It’s no secret that physical beauty can make people think and behave differently than they normally would. TV news programs seem to routinely run hidden video social experiments on how beautiful women affect the behavior of men (here’s one I came across recently). Typically, two people act as motorists stranded on the side of the road; one is an attractive woman and the other is…well…not. The cameras capture just how quickly men stop to help the damsel in distress. Of course, visual bias hasn’t always worked in women’s favor, as veteran symphony musicians can tell you. Female musicians were largely excluded from orchestras until behind-the-screen auditions were commonly instituted (Goldin & Rouse, 2000). Sexism notwithstanding, beauty bias seems to extend beyond our highways and into our concert halls, and often serves to advantage musicians who have the right look.
There is research that suggests that listeners hear music as more appealing when it comes from a more attractive musician. Over the last 15 years, an assortment of studies has shown that people tend to rate musical quality higher for performers who are judged to be physically attractive, as compared to those not judged as such (North & Hargreaves, 1997; Ryan et al., 2004; 2006; Wapnick et al., 1997, 1998, 2000, 2009). And it’s not just stage presence that’s more highly appraised. The quality of their sounded music is rated higher. This effect has even been found among highly trained musical evaluators (graduate level music study).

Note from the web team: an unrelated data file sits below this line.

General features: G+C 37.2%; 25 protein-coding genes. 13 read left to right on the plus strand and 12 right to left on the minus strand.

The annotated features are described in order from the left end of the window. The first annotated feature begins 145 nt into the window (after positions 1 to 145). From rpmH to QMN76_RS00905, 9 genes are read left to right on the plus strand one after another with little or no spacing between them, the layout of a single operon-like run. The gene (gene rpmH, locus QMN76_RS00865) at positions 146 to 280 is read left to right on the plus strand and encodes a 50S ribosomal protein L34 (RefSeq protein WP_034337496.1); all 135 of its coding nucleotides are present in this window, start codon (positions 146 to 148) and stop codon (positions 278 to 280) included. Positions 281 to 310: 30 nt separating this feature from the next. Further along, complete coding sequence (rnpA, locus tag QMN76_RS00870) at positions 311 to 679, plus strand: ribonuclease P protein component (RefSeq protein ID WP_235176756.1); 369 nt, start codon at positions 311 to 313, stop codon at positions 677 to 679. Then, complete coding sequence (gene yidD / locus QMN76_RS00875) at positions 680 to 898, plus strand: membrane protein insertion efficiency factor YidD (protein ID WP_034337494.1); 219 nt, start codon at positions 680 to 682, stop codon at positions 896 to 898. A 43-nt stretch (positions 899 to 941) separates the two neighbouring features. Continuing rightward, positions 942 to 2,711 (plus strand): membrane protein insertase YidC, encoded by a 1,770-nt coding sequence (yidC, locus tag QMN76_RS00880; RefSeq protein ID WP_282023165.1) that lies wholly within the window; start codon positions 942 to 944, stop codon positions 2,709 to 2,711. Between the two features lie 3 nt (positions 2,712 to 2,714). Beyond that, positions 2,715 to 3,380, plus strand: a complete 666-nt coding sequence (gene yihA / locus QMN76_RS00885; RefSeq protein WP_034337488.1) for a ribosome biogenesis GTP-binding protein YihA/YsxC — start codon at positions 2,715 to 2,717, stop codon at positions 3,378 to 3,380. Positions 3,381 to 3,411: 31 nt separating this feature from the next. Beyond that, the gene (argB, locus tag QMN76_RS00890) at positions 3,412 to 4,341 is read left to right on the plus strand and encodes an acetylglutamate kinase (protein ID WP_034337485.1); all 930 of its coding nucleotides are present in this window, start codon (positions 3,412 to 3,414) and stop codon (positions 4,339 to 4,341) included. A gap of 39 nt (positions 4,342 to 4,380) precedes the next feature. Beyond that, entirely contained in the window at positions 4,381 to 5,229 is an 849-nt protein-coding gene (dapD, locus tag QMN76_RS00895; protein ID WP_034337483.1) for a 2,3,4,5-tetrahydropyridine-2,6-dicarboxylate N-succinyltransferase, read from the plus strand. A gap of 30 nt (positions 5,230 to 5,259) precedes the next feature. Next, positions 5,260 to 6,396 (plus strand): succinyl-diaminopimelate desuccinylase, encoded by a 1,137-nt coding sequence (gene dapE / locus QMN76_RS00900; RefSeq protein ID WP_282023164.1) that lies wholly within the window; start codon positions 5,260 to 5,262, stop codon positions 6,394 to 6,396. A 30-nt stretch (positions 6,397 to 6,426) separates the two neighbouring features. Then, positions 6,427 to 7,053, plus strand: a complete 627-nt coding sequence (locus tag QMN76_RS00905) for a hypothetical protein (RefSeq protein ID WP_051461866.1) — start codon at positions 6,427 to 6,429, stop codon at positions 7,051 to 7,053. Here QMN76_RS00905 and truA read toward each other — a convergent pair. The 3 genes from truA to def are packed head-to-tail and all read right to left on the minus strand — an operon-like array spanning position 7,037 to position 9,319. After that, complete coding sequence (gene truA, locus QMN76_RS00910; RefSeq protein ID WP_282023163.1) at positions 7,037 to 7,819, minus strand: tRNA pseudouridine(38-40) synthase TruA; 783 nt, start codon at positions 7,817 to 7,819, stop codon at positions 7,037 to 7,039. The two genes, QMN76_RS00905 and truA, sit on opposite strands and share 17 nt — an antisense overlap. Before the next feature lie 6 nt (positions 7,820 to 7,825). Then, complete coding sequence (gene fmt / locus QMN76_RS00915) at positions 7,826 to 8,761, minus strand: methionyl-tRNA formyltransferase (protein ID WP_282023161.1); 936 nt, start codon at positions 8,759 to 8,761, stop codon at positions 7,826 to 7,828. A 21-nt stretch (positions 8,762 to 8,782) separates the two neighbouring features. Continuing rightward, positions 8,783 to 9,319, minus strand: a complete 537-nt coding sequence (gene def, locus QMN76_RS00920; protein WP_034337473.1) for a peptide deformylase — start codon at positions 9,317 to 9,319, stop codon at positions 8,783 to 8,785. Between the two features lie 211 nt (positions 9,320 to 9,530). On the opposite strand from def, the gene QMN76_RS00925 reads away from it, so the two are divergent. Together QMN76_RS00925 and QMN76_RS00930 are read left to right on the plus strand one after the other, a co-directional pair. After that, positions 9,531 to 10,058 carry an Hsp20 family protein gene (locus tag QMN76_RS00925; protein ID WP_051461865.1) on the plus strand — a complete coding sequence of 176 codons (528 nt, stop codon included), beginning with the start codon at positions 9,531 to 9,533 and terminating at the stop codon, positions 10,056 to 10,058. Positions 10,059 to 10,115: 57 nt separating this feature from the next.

Simple physical beauty may have an effect, but there are other factors that influence how visually attractive a live performance will be. As I alluded to in a previous post, audiences are affected by the visuals cues of a performer’s wardrobe, bodily gestures, and stage behavior. We perceive the sights and sounds of a music performance together. These two forms of sensory input interact with each other (Kopiez & Platz, 2012), and both are filtered by our preexisting tastes and beliefs (e.g., the prestige effect). These cause us to form expectations for performance, which surely vary according to our knowledge of the performance conventions of different styles of music. What is considered attractive in terms of wardrobe and bodily gesture can differ greatly from one musical subculture to the next.